The Trouble With Tuttles
Kent Parker walked up the Tuttle's driveway and entered the garage, pulling the lawn mower out from the clutter in the back of the bay.
"What are you doing?"
The intruder looked up to see Mrs. Tuttle standing on the back sidewalk glaring at him with her hands folded across her chest. She was wearing khaki shorts and a white blouse tied at the bottom around her midsection. Her black hair hung straight along the sides of her head.
"My father says I should mow your lawn," Kent replied.
She glanced around the yard. "Yes, I suppose it is looking overgrown and scraggly," she sighed. "The trouble is that's my husband's job."
"Garden could use some weeding too," Kent observed.
"That was my husband's job too," she said unhappily.
"I can do it," Kent offered.
"You don't have to," Mrs. Tuttle told him. "That's too much trouble."
"I don't mind," Kent replied.
"Well then, I'm not going to argue with you," she said with a sigh as she turned and walked to the back door of the house.
Kent thought the attractive woman in her early forties looked tired and depressed and he wondered why Mr. Tuttle – Kent's former little league coach, ironically enough – wasn't around to do it himself.
The trouble was – it was none of his business.
Kent fired up the self-drive push lawn mower and he went to work on the lawn on the hot early August Saturday morning. Mowing lawns was normally a great zone-out chore but Kent found himself spending most of his time as he walked back and forth in rows cutting the grass thinking about Mrs. Tuttle and what was going on with her now that her husband was gone. Had there been trouble?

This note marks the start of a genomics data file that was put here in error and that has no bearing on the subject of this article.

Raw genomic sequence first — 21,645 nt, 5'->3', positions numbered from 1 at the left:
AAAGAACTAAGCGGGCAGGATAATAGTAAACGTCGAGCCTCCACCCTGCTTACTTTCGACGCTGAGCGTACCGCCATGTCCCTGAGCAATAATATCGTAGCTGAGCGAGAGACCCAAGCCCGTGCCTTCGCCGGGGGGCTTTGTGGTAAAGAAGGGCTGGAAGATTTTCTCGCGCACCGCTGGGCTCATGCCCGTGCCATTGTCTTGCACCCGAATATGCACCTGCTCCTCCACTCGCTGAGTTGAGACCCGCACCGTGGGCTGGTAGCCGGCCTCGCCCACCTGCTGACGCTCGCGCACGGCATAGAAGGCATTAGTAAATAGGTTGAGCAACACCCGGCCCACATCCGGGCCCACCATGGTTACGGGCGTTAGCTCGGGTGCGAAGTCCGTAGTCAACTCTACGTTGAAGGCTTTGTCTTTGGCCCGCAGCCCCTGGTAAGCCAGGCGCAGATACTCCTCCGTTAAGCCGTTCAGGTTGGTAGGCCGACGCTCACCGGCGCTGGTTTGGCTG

Mrs. Tuttle was nice to Kent over the years as a neighbor, a friend of his parents, and his little league coach's wife. Kent was almost twenty now and Mrs. Tuttle no longer over-tipped him for his paper delivery, or gave him extra Halloween candy, or brought over cookies at Christmas time, his birthday, or other special occasions, and Kent hadn't really seen much of her since she showed up with her husband and Kent's parents for his high school graduation ceremony two years earlier.
But now here he was mowing her lawn and when he finished that chore Kent went to work in the garden that had gone to shit in the weeks since Mr. Tuttle left.
Mr. Tuttle was good looking and he had a great job as some big cheese at Electroshield in Greenville but who wanted to live with a robotic drill sergeant all the time? That was the trouble with Coach Tuttle anyway – he was strict and demanding as a coach which sort of took the fun out of the games sometimes.
"The trouble with Coach Tuttle is that he takes himself too seriously," Kent remembered his dad saying one time.
Kent recalled the time when his team (Boone The Builder Bandits) won the little league championship game played at Beano Field in an upset win over the favored Duffy's Tavern Dragons and how unresponsive Mr. Tuttle was to all the excitement and celebration.
The coach stood in the dugout with his arms folded across his chest watching the kids go crazy without muttering a word. It struck Kent as a very strange and disappointing reaction to a moment they had been striving to achieve all season long. Coach Tuttle simply considered it as another box check mark, apparently.
"The trouble with Coach is that he doesn't know how to have fun," Kent remembered teammate Sammy Bergin saying at the time.
"I'm going to the store," Mrs. Tuttle announced as she came out of the house, having changed into a yellow summer dress and sandals.
"Okay," Kent replied from his perch in the vegetable garden where he was plucking away at the overgrown weeds and trying to straighten up some of the plants down-trotted by previous wind and rain.
There probably wasn't much of a point trying to save the vegetables if this was Mr. Tuttle's project but Kent felt compelled to try. Maybe his mother would be interested in some of the salvaged veggies.